My happy little Shamrock is starting to look like its old self. It finally put out its first couple of sets of flowers this past weekend. It should be covered with blooms in no time.
G-nats:0, Greg and the Shamrock:1
I’ve won the first battle with the evil fungus gnats. Letting the soil dry out and placing the mini bug zapper right next to the shamrock definitely did the trick. He still looks a little pitiful at the moment, not surprising considering what he’s been through.
Sadly, I won’t get to enjoy shamrock blossoms on my birthday, but I’m hoping that a nice dose of fertilizer next week will go a long way towards restoring his vigor.
The water-withholding has put a serious dent in the fungus gnat population and the mini bug zapper arrived yesterday. I set it up next to the shamrock when I got home from work today and it promptly zapped a g-nat with a satisfying “crack!”
Hopefully I can eliminate them pretty quickly, because I’m not sure how much patience I have for the ungodly racket it makes when one of the ever-present (in my kitchen) ladybugs hits the 2200 volt grid o’ death.
Sometime after I posted the pic of my happy little shamrock, I started noticing these tiny little gnats (or G-nats, as I like to say) flitting around on and near the soil. They seemed to be more numerous when the soil was dry, so I decided that more frequent watering was the answer.
The more frequent watering didn’t seem to help, so I turned to Google. Turns out, they’re fungus gnats and they thrive on too-wet soil, where they lay their eggs which then hatch into fungus (and root) eating larvae before emerging as adult G-nats to lay more eggs.
An ill-advised spraying with Safer Insecticidal Soap (they should add shamrocks to the list of plants it shouldn’t be used on) burned the leaves, so I won’t be posting more pics any time real soon.
So now I’m trying to let the soil dry enough between waterings to kill the larvae without killing the plant. The good folks at Woot.com, apparently caught wind of my plight, as the item for sale the other day was a mini indoor bug-zapper. Mine is on the way, but given the mule-train like slowness of their “SmartPost” shipping method, I may have won the G-nat war (or killed the shamrock) before it arrives.
So, the groundhog saw his shadow, which supposedly means six more weeks of winter. Bah!
At least the New York groundhog (Chuck) fulfilled a long-time wish of mine and bit someone (not just anyone, New York’s Mayor Bloomburg!)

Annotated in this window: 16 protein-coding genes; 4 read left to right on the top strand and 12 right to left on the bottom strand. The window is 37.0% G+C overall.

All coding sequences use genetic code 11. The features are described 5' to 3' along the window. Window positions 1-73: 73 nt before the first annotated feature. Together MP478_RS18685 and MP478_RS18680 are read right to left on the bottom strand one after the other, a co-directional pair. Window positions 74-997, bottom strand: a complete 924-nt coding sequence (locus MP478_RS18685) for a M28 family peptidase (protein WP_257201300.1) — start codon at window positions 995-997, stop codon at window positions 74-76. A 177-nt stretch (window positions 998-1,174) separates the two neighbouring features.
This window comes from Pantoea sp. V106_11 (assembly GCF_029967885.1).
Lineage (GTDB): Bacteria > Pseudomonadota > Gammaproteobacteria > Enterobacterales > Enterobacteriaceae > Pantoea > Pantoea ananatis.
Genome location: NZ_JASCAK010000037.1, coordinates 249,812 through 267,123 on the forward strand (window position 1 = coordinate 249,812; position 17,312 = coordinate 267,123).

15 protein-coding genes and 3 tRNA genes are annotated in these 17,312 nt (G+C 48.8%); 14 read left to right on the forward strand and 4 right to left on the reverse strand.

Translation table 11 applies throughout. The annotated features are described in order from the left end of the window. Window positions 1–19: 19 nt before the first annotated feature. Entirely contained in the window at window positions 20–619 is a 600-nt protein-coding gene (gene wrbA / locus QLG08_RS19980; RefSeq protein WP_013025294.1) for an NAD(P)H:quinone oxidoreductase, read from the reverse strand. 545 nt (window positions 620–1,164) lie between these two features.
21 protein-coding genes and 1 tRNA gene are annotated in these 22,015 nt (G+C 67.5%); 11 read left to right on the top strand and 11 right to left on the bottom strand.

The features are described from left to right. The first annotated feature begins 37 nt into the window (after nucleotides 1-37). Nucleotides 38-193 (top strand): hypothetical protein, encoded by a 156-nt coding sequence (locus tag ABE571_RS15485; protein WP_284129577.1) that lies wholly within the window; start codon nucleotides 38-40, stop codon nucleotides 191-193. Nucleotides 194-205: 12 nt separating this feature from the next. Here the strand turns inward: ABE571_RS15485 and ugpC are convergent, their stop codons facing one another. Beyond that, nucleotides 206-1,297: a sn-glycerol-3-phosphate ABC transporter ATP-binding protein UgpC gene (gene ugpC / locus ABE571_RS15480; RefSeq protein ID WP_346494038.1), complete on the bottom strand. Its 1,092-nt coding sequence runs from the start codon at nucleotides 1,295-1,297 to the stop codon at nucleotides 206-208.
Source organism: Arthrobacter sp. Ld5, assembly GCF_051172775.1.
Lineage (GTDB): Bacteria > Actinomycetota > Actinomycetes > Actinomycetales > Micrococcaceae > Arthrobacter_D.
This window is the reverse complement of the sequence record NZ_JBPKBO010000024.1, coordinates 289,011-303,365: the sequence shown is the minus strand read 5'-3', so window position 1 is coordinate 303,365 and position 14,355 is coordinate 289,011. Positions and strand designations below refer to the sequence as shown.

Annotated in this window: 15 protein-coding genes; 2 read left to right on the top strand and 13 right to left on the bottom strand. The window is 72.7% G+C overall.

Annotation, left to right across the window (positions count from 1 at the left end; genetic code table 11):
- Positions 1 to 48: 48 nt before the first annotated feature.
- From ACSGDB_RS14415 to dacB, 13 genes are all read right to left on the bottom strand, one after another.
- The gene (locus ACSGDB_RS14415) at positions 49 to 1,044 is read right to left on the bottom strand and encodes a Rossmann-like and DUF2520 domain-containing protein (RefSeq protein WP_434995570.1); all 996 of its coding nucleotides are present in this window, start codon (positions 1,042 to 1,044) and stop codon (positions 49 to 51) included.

Remember when I said that I didn’t much care about the snow and ice that was forecast for us? Well, I lied. We got it, it’s still around, and I hate it. But I am still taking some solace in my cheerful little Shamrock’s reemergence.
I have a potted shamrock that I received as a birthday/Saint Patrick’s Day gift a few years ago. It thrived in my kitchen window, producing blooms almost continuously. Back in September, though, it seemed to be becoming less vigorous and I decided that maybe it needed a rest. Being essentially a bulb (actually a rhizome, I believe), it made sense to me that it might need a dormant period, so early in November I snipped off all of its leaves and flowers, stuck it in a paper bag and tucked it away in the back of the refrigerator.
After I did this, I did a bit of Googling and discovered that apparently I should have withheld water until it died back on its own, then put it away for a nap. I really worried that I might have killed it with my impulsiveness, but I stuck to original plan and hoped for the best. I took it out just after Christmas and started watering it. A few weeks went by and nothing was happening, reinforcing my fear that I’d killed it. Then, last Friday, I thought I detected new growth, but feared it was just wishful thinking. Suddenly, Sunday, three leaves shot up! Hooray! I’m hopeful that this means it will begin producing blooms in time for my birthday, as per my plan.
There may be a winter storm warning in effect through Wednesday and we may get another six inches of snow, but I don’t care (much). It’s Spring in my kitchen!